This bagpipe lesson is for the March, Inter-continental Gathering taught by Pipe Major Bill Robertson. Composed by George MacIlwham.
Bill breaks the tune down into sections and comments on the techniques required to play the bagpipe tune.
As usually mentioned by me beware of the equal value of tied eighth notes/quavers as there can be a tendency to not give the downbeats proper duration relatively to upbeat. Harmony parts are provided with the tune for bands. Please play through the tune as directed without harmony parts until the repeat of the tune fifth bar first part.
We used to really enjoy this tune in our band especially when the simple added harmony came in. Tempo could be for musical display and enjoyment at about 84-96 BPM, with the slower time preferable perhaps.
The tune is fairly straightforward in Simple Time with four beats to the bar. Keep to the beat value/duration without anticipating some beats especially following the quarter notes/crotchets. Clarity of technique almost goes without saying by now.
The composer George MacIlwham was born in Glasgow. He had early piping tuition from his uncle Pipe Major D. MacIlwham (Highland Light Infantry, and the Cameronians 1914-1918). He was a pupil also of Donald Maclean (Lovat Scouts), and Pipe Major Robert Reid.
George studied at the Royal Scottish Academy of Music in Glasgow, and the Royal Academy of Music in London. He was the leading Flautist of the BBC Scottish Orchestra for some good time. His orchestral compositions include “Dalriada”, and “Gaelic Symphonic Suite”.
His Piobaireachd “Cameron’s Salute” was placed tenth in the BBC competition for New Piobaireachd 1964/65 out of sixty-six entries Worldwide. In the same competition I was placed third equal – quite an honour for New Zealand I felt. My piobaireachd is in the Piobaireachd Society Collection of Ceol Mor composed during the 20th Century 1930-1980.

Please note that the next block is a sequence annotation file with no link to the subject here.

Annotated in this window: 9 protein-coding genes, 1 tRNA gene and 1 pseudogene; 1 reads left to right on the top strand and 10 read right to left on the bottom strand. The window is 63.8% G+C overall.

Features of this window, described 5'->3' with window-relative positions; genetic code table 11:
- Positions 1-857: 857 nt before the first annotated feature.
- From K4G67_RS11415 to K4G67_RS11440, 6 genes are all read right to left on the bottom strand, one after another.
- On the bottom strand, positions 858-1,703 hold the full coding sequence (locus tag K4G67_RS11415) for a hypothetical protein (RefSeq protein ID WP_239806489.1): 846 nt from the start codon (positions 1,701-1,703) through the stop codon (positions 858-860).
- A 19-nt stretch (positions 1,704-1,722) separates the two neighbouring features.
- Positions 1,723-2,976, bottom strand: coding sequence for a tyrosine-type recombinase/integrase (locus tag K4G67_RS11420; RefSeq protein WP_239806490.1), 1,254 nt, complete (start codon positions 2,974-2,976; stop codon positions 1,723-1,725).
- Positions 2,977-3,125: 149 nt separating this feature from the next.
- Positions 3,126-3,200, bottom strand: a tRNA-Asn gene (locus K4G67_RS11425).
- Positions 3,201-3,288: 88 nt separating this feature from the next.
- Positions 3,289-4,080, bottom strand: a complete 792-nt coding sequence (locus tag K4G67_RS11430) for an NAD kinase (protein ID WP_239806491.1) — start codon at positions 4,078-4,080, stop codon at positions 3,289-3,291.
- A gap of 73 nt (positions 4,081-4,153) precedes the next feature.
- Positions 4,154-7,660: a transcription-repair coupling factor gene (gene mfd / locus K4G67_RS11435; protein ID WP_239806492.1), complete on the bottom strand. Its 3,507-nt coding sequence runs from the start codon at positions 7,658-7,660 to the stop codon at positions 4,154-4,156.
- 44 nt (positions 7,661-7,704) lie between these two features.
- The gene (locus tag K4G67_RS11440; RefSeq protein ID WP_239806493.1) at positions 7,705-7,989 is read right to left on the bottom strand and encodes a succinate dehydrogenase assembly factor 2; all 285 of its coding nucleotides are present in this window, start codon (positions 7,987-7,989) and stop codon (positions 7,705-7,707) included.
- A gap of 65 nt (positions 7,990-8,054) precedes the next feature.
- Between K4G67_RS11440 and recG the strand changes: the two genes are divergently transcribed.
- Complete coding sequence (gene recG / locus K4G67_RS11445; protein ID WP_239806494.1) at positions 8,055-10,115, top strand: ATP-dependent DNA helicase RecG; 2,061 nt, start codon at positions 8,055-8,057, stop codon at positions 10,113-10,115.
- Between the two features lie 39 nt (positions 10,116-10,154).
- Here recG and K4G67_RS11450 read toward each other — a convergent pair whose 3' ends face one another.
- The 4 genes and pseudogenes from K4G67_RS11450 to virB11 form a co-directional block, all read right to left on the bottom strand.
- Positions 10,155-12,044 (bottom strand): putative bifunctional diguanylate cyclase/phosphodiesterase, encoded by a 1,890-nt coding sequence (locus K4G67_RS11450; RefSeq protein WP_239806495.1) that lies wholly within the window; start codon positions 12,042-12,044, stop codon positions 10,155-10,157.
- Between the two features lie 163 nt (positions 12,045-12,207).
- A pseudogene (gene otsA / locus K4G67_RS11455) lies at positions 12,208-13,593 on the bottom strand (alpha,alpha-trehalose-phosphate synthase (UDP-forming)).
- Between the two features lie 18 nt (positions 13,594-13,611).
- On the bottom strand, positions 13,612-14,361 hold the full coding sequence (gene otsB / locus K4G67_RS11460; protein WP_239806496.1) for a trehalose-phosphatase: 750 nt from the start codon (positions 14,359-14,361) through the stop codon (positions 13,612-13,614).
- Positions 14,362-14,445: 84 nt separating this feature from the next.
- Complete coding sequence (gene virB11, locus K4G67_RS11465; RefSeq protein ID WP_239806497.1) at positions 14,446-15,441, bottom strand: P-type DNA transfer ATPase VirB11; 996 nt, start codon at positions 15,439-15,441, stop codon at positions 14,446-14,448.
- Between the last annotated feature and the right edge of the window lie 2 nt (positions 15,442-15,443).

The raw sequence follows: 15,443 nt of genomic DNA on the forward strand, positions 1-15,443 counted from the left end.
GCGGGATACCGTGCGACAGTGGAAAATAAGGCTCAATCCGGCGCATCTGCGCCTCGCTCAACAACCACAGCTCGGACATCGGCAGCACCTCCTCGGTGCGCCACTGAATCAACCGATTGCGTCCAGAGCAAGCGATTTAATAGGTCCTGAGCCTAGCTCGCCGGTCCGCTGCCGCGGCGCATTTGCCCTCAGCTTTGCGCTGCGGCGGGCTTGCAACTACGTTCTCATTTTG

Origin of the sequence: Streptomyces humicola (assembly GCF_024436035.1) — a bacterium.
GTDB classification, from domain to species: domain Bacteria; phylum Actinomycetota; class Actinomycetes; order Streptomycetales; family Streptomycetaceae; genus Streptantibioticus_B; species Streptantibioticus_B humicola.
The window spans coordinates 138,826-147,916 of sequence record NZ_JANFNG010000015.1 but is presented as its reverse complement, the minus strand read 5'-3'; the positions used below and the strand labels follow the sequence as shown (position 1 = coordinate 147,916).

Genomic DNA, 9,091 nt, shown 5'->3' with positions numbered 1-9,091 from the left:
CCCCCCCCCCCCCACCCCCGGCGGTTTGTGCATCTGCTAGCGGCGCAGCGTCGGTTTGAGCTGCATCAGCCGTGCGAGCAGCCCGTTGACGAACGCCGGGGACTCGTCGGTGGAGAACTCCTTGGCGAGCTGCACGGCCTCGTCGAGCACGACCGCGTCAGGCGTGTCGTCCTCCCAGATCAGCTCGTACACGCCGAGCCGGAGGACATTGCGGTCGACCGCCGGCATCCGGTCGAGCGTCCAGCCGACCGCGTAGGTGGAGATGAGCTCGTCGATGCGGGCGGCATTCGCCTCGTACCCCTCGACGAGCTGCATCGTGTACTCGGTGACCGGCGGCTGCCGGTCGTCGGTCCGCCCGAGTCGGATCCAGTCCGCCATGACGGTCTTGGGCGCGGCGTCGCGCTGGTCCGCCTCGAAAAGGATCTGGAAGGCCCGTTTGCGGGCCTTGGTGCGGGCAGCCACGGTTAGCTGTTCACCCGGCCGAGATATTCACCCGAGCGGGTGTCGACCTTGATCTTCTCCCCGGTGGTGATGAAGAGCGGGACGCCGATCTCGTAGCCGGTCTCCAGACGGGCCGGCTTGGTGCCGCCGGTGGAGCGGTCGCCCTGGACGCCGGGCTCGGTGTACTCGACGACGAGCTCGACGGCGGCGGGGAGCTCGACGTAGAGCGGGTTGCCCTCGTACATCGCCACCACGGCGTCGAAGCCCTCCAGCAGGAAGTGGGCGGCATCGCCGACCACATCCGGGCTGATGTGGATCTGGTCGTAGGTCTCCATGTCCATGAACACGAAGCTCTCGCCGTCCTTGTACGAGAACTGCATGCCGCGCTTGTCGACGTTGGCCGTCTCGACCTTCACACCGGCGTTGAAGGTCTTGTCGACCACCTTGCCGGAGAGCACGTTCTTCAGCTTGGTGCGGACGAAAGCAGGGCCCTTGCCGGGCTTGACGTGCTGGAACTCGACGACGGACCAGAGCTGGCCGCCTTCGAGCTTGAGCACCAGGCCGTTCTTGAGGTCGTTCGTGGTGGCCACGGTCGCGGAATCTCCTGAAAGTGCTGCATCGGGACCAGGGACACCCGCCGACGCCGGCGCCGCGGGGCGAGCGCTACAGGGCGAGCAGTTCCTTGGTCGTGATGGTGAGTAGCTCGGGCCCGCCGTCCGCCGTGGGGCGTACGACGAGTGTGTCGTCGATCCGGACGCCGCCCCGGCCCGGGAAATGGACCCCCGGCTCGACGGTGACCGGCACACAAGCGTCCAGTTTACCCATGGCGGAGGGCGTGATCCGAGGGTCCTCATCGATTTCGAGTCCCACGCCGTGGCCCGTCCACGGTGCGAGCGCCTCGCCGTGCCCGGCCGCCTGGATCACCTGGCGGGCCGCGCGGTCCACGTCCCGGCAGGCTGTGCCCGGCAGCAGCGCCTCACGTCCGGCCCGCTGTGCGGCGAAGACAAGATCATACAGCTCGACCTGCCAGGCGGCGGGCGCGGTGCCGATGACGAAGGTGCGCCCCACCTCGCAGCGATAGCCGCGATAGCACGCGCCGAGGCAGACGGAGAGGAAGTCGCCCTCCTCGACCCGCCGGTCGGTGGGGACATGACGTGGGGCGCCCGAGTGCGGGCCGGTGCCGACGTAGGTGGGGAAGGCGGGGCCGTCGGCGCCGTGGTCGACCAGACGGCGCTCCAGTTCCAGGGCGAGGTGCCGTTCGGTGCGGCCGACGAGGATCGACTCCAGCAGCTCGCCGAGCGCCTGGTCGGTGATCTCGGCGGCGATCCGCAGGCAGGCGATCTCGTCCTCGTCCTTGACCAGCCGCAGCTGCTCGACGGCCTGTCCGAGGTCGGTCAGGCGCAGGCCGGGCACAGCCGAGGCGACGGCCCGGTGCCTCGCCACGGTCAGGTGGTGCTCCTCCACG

This very nice march was the winning composition for the Inter-continental Gathering in Toronto that featured a very large inter-continental pipe band competition in 1972 with top bands from far flung continents including Pipe and Drums of Innes Tartan (Auckland & District Pipe Band with sponsorship at the time), Auckland, New Zealand. Edinburgh City Police Pipe band won the open event.
Our band Innes Tartan on a hot summer’s morning still to finalise our full-dress and tune up waiting for the draw was informed by our band manager just back from the draw for the open grade that we were on first in TEN MINUTES! What a fluttery is was to finish dressing and tune up to do our best. Of course, it was useless - after all that distance travelled too. Even though I say it, given the chance, we were otherwise well prepared to play well from our tour and recent 7th Placing in the Scottish Championships Open event a week or two before.
I always wonder why the draw could not have been done some days before. I could say more, but should not. We went on to win the British Columbia Championship, Canada, and Open event in Santa Rosa, California.
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